From the beginning of the ‘90s: youth began to leave the village and now it is almost devastated.
In the ‘90s a wave of emigration started from Ivanovka to Russia. Not only the collapse of the Soviet Union, as well as economic crisis affected it, but the war with Armenia over Nagorno Karabakh (1988-1994) accelerated this tendency. People began to leave the village in search of a more stable life.
Ivanovka, is the only village in Azerbaijan where a kolxoz (collective farm) still exists.
Tatyana Semenovna has worked in a "kolxoz" for 25 years. Both of her sons left Ivanovka in the beginning of the ‘90s. They got an education and applied for citizenship. Remembering the first years after gaining independence, Tatyana Semenovna expresses her discontent. "Before "perestroyka," Azerbaijan was more rich and prosperous. Now life is different. Here, there was always justice and honesty, I never even had to close my doors with a key."
Tatyana Semenovna states that for Russian speaking people, there was little future or opportunities available. She adds, "for so many years, everything was in Russian, then everything changed dramatically. It is impossible to learn a language in one day. "
According to the stories of the villagers - the main reason why youth left the village was not only due to the above mentioned factors, but the war situation as well.
The chairman of the collective farm Vasily Ivanovich considers it to be a coincidence.
"To live where life is better. Are there few people who stayed here and could live in prosperity? The period of stagnation scared many others so they left. Did not people from other villages leave their places?"
“Azerbaijan is our motherland, not Russia. We are not going to leave the village. Everywhere they ask for our passports. Our children live in Russia, but we are 80 years-old, why do we need these passports,” says the villagers of Ivanovka.
Today, the opposite process is observed. Among the workers of the collective farm, there were people who lived in Russia for several years but after the crisis, they decided to return back.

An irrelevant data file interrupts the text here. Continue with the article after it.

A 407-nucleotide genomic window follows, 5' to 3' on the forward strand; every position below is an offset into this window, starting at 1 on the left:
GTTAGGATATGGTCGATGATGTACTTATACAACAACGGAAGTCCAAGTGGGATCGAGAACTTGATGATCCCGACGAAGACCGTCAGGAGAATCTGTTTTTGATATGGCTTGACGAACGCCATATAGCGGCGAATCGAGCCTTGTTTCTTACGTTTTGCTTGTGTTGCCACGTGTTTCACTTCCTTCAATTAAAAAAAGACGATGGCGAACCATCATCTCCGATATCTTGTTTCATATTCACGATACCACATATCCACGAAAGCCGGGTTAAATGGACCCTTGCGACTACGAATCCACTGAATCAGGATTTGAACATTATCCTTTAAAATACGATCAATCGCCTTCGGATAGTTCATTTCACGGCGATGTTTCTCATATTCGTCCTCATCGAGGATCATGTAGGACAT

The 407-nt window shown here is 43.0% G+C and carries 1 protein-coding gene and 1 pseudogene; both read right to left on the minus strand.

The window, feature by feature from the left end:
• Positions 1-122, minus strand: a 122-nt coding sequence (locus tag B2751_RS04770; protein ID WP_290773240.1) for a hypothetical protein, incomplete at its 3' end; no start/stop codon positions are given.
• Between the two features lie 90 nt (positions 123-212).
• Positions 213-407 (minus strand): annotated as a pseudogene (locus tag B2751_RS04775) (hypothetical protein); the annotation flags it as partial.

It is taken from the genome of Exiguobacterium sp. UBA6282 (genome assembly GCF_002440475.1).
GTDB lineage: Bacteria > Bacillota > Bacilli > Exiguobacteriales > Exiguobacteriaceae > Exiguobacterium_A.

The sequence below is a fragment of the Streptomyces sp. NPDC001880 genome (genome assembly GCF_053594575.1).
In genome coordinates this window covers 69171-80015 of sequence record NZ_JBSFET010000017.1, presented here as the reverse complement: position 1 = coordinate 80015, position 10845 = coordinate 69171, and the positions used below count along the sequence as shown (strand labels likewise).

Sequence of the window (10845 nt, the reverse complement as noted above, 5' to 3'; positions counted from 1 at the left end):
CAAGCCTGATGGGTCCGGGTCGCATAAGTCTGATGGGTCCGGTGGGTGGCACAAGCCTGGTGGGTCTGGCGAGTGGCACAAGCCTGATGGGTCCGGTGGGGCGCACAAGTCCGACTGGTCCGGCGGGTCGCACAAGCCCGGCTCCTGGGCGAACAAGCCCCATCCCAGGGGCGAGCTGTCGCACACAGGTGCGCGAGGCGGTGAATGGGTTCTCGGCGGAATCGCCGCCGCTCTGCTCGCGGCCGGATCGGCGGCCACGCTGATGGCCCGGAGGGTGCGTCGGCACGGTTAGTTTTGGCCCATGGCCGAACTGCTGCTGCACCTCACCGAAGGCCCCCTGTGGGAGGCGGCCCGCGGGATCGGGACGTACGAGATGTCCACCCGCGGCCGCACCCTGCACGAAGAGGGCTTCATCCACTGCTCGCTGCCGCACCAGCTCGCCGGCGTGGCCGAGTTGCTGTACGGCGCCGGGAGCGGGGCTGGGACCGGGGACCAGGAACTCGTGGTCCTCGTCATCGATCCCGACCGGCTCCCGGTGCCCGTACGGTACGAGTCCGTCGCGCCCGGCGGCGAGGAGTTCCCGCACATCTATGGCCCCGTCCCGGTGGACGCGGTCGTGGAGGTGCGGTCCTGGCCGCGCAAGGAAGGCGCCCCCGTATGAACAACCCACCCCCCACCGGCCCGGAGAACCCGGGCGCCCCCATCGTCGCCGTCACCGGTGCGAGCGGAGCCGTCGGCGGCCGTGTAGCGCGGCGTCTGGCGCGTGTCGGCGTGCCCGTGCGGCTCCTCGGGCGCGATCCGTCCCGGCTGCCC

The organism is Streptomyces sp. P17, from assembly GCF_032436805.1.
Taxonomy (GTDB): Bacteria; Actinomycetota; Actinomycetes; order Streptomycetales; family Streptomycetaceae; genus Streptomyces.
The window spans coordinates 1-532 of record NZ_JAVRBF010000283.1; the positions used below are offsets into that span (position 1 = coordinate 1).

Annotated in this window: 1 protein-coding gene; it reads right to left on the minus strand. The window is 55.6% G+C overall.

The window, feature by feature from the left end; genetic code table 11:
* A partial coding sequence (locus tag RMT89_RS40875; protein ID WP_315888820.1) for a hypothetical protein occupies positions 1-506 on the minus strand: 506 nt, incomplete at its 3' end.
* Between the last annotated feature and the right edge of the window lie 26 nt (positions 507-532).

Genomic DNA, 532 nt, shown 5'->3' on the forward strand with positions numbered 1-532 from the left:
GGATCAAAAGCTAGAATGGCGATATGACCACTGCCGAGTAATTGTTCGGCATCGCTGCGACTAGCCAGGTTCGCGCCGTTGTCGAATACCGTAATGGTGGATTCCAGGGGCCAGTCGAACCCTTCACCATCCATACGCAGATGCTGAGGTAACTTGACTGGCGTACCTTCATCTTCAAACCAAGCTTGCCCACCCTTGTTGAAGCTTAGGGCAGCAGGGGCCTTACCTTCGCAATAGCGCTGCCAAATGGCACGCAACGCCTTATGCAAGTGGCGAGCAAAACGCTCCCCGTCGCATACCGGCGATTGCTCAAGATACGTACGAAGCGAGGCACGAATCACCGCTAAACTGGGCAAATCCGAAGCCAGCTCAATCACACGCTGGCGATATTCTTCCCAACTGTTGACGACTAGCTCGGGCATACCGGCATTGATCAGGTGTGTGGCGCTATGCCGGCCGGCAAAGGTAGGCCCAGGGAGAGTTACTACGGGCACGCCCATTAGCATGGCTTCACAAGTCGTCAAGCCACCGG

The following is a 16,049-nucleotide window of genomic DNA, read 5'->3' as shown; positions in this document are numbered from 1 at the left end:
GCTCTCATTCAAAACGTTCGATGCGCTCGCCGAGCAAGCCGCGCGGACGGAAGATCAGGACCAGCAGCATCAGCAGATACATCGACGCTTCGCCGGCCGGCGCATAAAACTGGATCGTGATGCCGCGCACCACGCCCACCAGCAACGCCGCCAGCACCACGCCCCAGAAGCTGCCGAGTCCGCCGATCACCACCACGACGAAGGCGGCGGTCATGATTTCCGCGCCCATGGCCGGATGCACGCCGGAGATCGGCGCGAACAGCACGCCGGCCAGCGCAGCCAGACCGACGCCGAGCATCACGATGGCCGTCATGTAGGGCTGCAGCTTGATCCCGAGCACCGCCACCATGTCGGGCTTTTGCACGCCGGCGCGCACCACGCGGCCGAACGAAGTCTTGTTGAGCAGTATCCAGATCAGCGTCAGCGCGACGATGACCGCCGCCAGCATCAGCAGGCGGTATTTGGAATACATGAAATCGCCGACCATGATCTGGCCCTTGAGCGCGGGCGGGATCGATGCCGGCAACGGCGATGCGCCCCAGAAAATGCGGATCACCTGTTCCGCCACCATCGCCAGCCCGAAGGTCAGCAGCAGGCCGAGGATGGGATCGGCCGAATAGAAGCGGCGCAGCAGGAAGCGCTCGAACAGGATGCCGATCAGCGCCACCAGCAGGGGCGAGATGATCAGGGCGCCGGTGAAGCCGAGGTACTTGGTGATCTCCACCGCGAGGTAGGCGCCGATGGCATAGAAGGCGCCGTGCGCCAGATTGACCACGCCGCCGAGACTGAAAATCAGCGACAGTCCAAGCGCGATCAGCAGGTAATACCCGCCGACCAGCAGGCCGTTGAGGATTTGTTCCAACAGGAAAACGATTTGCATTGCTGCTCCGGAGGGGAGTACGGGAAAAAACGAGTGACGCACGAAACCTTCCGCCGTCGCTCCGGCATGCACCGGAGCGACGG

Here is still a Kolxoz
The community life is an integral part of the Molokan identity. After the collapse of the Soviet Union, agricultural production went into decline in the country. Collective and state farms ceased to function. The residents of Ivanovka did not give up, 90% of the population voted to preserve the farm. The late president Heydar Aliyev gave permission to preserve it and said: "Live as you wish, no problems."
Literally every resident of the village, while talking about the collective farm, always mention Nikolay Vasilyevich Nikitin. The kolxoz was named after him.
After the death of the legendary person (1994) residents cannot find a worthy replacement of him.
Tatyana Semenovna remembers those years with big excitement. In her little blue eyes there are tears of pride.
"Today there is a complete disgrace on the farm, saying with a slightly angry tone, everybody wants to fill their pockets. Someone worked two years, then was replaced and goes on. It would be better if these lands were passed to people.
Molokans are very hardworking people. We could treat the land ourselves and there would not be any problems, and people would not leave the village."
Due to the financial problems the equipment in the kolxoz was not renewed.
In previous years, some small appliances were bought. The chairman is going to buy the latest technology soon. "The government promised a special leasing program for people who are involved in agriculture. As soon as it is instated, I will try to use this opportunity."
There is another big problem here in the village, a problem with the water supply, especially in the summer period.
"The president allocated money for it several times, but there are rumors that some officials spent the money for their own purposes, and the water chanel was not conducted properly. Water from the tap is a luxury and it comes only in those houses that are located near the central water channel," says one of the kolxoz workers. The water is stored in special storages.
In the last 5 months, the kolxoz has had a crisis. The workers are complaining that they don’t have salaries.
"My salary is 30 AZN, can you imagine? However, I pay 120 AZN monthly for utilities. Do you know how we live in such a situation? Yes, we steal!" says one of the farm workers.
The chairman states that soon, all these problems will be resolved, because there will be a harvest. "The difficulties are with the budget. It is normal, we will survive. When there is no money, we pay people with products."